County ‘commemorates beautifully’ Eastern shipyard opening

Standing beside a pair of freshly finished, pumpkin-orange ferries, soon to shuttle millions of New Yorkers each year between the boroughs of Manhattan and Staten Island, the ninth smallest county in Florida celebrated its good fortune Thursday morning.

Built in Panama City, and lately outfitted in Port St. Joe, the two 320-foot long, 70-foot wide, Ollis-class Staten Island Ferries, named for Army Staff SGT. Michael Ollis, a Staten Islander killed in action in Afghanistan in 2013, formed a majestic backdrop to the grand opening of the Eastern Shipbuilding Group, Inc.’s Port St. Joe facility.

On the grounds of a steadily expanding 40-acre site that encompasses 1,000 feet of deepwater bulkhead with unrestricted access to the Gulf of Mexico test and trials grounds, Eastern’s president Joey D’Isernia, likened the moment to when Irish poet Patrick Kavanagh wrote “Brother, commemorate me thus beautifully” as he penned lines as he gazed out over the Grand Canal in Dublin.

“His words resonate today,” said D’Isernia. “We are proud to commission our third facility with the strong support from the local community and our dedicated workforce.

“This is an exciting chapter in our long history of quality shipbuilding as we add new capacity and capabilities to offer our customers and build a longstanding presence in Gulf County,” he said.

“One word kept coming to mind when I reflected on this community and the Panhandle as a whole – Resilience,” he said. “What we have endured over the past few years, is and remains a heavy burden. But the way we have forged through is reflective of our greatest asset, our character.

“Some view our region as resort towns – good for a week at the beach or maybe a conference to break the monotony in the middle of a northern winter,” D’Isernia continued. “And while that outside economic infusion is vital – this is our home. The sand and mud follow me in the house, my kids play and go to school here and as I look around at the crowd, I see lifelong friends – Sunday dinner guests and a community that knows work, faith and what it means to stand in the face of hardship.

“Today, Gulf County employees represent 5 percent of our direct-hire employee population and we look forward to hiring more as we grow together,” he said. “Our pledge is to be a good steward of this land, a reliable partner in the community, and an employer that builds careers for future generations.

“We at Eastern find grace in reinvesting in our community and supporting our neighbors. We know the work ethic and absolute commitment to craftmanship that are organic to the residents of Port St Joe,” D’Isernia. “We could not be more excited about the future at this new facility – so let me be the first to say – welcome to the Eastern family and thank you for welcoming our family into your home.”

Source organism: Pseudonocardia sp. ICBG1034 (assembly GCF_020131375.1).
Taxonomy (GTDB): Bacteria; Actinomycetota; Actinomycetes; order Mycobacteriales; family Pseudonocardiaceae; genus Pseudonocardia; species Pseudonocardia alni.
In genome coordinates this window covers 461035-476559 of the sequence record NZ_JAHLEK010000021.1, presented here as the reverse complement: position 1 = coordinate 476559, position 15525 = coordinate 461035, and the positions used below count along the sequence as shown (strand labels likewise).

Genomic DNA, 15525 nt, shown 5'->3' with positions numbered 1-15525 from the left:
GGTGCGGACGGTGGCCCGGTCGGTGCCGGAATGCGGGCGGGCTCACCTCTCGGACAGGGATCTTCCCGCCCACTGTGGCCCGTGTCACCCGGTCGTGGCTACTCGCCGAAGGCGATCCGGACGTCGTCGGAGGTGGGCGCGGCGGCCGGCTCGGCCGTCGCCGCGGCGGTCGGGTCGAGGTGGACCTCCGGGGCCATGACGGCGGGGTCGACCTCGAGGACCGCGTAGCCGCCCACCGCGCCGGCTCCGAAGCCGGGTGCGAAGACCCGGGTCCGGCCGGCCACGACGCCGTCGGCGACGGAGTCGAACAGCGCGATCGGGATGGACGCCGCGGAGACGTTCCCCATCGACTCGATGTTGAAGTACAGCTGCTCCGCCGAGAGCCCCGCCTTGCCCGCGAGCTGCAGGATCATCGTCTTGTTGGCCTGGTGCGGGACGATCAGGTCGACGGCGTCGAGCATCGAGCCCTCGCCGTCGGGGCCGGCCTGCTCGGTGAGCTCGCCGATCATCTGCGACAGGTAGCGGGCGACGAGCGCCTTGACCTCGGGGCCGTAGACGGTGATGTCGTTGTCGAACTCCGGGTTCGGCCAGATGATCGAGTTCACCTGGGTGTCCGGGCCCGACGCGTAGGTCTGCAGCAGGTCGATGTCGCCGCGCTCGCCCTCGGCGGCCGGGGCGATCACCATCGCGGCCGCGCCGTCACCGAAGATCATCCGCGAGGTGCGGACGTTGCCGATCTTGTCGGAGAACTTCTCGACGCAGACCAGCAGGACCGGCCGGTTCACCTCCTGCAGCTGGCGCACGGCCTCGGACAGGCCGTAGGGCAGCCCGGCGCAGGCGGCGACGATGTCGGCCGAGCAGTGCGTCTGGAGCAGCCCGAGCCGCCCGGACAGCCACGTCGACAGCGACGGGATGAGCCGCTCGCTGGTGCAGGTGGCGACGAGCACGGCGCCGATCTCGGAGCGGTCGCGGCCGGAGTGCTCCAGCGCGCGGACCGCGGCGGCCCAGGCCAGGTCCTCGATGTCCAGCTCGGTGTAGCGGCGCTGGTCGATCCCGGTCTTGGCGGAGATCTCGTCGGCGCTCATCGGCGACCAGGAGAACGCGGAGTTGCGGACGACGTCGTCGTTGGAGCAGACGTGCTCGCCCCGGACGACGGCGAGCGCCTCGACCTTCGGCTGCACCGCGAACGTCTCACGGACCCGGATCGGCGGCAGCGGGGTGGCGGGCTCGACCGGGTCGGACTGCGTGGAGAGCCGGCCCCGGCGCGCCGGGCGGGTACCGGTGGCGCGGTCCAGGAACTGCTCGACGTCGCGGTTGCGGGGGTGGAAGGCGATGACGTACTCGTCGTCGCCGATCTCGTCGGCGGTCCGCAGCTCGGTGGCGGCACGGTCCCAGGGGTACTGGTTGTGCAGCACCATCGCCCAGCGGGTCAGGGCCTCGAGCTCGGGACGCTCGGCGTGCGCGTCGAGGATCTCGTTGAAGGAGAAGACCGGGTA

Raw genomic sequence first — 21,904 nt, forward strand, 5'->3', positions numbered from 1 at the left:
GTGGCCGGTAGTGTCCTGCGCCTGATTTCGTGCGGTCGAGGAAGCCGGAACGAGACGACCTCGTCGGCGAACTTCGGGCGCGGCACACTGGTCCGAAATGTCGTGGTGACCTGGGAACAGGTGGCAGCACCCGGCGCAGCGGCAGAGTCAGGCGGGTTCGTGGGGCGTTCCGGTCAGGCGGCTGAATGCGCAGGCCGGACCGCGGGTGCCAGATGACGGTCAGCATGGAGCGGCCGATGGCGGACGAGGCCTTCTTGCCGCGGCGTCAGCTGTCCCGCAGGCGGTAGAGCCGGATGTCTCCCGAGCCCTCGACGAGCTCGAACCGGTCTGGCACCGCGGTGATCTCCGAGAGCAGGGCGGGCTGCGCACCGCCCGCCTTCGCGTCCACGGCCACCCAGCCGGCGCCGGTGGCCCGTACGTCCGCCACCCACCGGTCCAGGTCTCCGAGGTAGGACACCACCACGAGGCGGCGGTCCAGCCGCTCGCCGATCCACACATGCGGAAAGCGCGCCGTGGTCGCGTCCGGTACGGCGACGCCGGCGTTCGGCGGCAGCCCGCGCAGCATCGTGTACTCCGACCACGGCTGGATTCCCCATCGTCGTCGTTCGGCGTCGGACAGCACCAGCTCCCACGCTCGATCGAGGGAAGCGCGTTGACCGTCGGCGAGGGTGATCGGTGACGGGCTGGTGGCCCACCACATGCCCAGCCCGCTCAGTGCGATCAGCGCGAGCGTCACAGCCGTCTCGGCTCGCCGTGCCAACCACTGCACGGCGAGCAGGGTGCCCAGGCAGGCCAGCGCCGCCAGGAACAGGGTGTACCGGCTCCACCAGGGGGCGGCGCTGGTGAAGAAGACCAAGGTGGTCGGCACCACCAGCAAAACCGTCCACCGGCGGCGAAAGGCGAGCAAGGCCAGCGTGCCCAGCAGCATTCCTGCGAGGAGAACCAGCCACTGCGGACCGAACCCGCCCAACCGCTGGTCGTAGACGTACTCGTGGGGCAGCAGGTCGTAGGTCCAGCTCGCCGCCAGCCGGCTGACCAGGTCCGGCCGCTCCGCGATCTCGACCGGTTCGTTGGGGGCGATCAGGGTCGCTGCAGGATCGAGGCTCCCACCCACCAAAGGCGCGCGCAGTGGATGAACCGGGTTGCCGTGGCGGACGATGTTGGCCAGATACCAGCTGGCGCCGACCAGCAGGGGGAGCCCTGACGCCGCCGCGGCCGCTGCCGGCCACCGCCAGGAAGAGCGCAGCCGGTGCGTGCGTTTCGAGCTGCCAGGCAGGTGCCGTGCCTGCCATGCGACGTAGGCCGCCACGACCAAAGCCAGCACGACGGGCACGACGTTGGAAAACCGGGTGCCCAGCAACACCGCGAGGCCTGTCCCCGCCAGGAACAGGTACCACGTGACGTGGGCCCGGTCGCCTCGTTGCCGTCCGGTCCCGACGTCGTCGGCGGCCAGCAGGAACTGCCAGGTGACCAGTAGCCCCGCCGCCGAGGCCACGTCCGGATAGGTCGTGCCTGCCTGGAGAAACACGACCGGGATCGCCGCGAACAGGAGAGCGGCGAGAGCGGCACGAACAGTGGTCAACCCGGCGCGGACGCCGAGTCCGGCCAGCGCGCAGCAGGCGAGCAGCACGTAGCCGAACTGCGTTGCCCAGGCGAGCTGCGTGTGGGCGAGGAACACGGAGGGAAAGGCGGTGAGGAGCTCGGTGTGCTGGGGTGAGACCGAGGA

The new facility is dedicated to final outfitting and testing of commercial new construction vessels as well as topside repairs.

A small crowd gathered from across the Panhandle to celebrate the moment, highlighted by remarks from U.S. Rep. Neal Dunn, and state and county elected officials, who flanked D’Isernia as he snipped a blue ribbon to close the ceremony.

“This is an exciting day for Gulf County and the rest of Florida’s 2nd Congressional District,” said Dunn. “This town was ravaged by Hurricane Michael just three short years ago affecting the livelihoods of everyone in the area.

“This project will bring hundreds of jobs to the area and will give more Gulf County residents the chance to achieve the American Dream,” he said. Thank you to everyone who worked to make this opportunity possible.”

Eastern recently completed a $6 million infrastructure improvement project at the facility to allow for vessel outfitting to commence, and has embarked on a $50 million 15,000-ton dry-dock project to provide full vessel sustainment services. This dry-dock has been designed to service both government and commercial ships and can haul large deep draft vessels. The PSJ facility expands Eastern’s labor pool into a new region and will not be competing with ESG’s other shipyards for skilled trades.

With three facilities along the Gulf Coast on the Panhandle, Eastern is one of the only shipbuilders in the United States that can perform commercial shipbuilding competitively while simultaneously managing a large government program. Panama City’s 40-acre Nelson Street Facility and operational headquarters is dedicated to the Coast Guard Offshore Patrol Cutter project to ensure continuous and uninterrupted construction of those critical national security assets. The company is well underway on a $45 million facility optimization project at Nelson Street, fully permitted and funded.

The 300-acre Allanton facility, where Eastern operates the commercial side of the business, has over 6,000 feet of water frontage leading into St. Andrew’s Bay and the Gulf of Mexico. The company is the largest private employer in Bay County and has approximately 1,300 employees and contract workers across its three main shipbuilding facilities. 

Meet the Editor

David Adlerstein, The Apalachicola Times’ digital editor, started with the news outlet in January 2002 as a reporter.

Prior to then, David Adlerstein began as a newspaperman with a small Boston weekly, after graduating magna cum laude from Brandeis University in Waltham, Massachusetts. He later edited the weekly Bellville Times, and as business reporter for the daily Marion Star, both not far from his hometown of Columbus, Ohio.

In 1995, he moved to South Florida, and worked as a business reporter and editor of Medical Business newspaper. In Jan. 2002, he began with the Apalachicola Times, first as reporter and later as editor, and in Oct. 2020, also began editing the Port St. Joe Star.

Wendy Weitzel The Star Digital Editor

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